That being said, it makes sense why Beyond has to hit the pause button on outward growth and turned their attention back stateside. The company has announced multiple fast-food partnerships over the past few weeks alone, including large rollouts with Dunkin’ and Subway. A product shortage would be very, very bad right now, as Beyond competes with Impossible Foods in a race to snag the most fast-food partners and steels itself for Impossible to enter retail later this year.
No wonder Beyond has turned its attention back to the U.S.
Cafeteria special: Meatless meat
As I mentioned above, alternative meat companies have been grabbing headlines lately by partnering with large fast-food chains like Burger King, Subway and Dunkin’. But recently, two new alt-meat partnerships have flown relatively under the media radar — and they shouldn’t.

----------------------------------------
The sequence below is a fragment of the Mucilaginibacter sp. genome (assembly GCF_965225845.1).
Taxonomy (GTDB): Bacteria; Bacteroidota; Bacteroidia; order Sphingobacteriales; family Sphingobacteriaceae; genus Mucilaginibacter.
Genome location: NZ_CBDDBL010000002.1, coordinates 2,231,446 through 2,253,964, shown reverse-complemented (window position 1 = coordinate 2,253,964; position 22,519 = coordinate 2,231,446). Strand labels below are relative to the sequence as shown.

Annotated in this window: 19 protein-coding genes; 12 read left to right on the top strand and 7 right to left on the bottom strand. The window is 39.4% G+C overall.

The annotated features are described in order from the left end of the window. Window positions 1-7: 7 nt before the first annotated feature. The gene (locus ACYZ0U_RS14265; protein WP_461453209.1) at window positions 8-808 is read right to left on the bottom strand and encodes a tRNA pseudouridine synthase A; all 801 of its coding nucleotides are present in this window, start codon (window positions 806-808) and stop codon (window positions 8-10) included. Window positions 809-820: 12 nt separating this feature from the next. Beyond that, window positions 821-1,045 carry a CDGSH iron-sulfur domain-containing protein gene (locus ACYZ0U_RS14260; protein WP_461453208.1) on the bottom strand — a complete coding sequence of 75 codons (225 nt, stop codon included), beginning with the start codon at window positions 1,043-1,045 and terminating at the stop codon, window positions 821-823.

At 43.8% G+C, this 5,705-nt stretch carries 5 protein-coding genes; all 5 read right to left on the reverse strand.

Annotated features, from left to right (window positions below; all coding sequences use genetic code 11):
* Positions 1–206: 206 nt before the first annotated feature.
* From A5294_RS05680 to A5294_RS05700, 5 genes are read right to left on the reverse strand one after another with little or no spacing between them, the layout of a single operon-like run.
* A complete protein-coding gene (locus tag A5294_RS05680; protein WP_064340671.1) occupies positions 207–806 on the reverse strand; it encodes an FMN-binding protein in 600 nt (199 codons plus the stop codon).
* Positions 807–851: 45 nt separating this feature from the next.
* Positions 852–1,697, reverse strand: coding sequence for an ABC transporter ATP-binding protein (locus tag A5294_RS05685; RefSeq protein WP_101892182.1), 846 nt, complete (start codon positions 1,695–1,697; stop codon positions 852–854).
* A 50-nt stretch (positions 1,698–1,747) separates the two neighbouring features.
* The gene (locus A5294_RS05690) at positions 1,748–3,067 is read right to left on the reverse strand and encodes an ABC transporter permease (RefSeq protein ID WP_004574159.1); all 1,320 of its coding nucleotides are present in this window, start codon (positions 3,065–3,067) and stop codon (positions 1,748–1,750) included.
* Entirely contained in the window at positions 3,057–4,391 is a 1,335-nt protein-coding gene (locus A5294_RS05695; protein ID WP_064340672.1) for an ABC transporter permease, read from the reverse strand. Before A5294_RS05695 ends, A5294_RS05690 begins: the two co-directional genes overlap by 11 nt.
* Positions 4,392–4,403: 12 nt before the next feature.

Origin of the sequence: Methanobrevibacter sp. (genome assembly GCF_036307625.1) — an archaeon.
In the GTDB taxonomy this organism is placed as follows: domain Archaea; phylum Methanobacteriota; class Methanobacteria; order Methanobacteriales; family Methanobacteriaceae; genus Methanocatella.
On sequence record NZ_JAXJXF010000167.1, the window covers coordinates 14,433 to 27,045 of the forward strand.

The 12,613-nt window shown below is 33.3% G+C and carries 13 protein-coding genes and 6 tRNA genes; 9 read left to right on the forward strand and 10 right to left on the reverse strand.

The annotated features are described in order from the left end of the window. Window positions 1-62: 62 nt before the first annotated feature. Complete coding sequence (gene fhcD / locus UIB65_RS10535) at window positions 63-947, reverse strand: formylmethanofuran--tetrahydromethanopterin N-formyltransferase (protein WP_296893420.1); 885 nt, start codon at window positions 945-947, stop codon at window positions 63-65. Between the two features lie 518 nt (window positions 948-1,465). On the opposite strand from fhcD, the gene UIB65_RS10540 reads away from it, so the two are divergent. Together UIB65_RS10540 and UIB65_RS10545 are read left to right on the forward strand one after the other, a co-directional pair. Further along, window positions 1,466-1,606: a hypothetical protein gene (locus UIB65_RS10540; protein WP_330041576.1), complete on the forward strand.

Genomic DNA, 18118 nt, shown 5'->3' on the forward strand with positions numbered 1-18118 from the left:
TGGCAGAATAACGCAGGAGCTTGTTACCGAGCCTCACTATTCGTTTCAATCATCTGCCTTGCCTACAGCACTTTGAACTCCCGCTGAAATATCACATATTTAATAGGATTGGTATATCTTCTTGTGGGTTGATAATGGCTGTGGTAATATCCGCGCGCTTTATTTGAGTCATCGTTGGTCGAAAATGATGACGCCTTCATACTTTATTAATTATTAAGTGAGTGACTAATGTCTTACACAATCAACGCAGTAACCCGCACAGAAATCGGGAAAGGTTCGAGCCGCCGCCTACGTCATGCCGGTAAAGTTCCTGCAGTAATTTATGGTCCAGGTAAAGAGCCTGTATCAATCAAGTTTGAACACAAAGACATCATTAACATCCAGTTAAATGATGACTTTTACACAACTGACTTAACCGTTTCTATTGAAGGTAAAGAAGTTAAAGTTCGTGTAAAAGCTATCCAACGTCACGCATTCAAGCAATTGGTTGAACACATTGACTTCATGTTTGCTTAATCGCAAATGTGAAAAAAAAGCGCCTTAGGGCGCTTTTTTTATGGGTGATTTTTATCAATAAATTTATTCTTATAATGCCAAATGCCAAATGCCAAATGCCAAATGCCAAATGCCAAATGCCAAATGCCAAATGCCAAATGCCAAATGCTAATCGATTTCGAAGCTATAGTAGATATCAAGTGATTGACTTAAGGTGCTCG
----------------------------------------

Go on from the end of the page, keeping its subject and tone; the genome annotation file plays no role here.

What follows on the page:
Last week food service management company Sodexo announced it would launch a new product line featuring the Impossible burger at 1,500 locations in the U.S. A few days later, news broke that food and facilities management giant Aramark would begin using Beyond Meat products to build out its plant-based meat portfolio.
Partnerships like these may not get as much press as fast-food launches, but teaming up with major food and facilities management companies is an important strategic move for companies like Impossible and Beyond.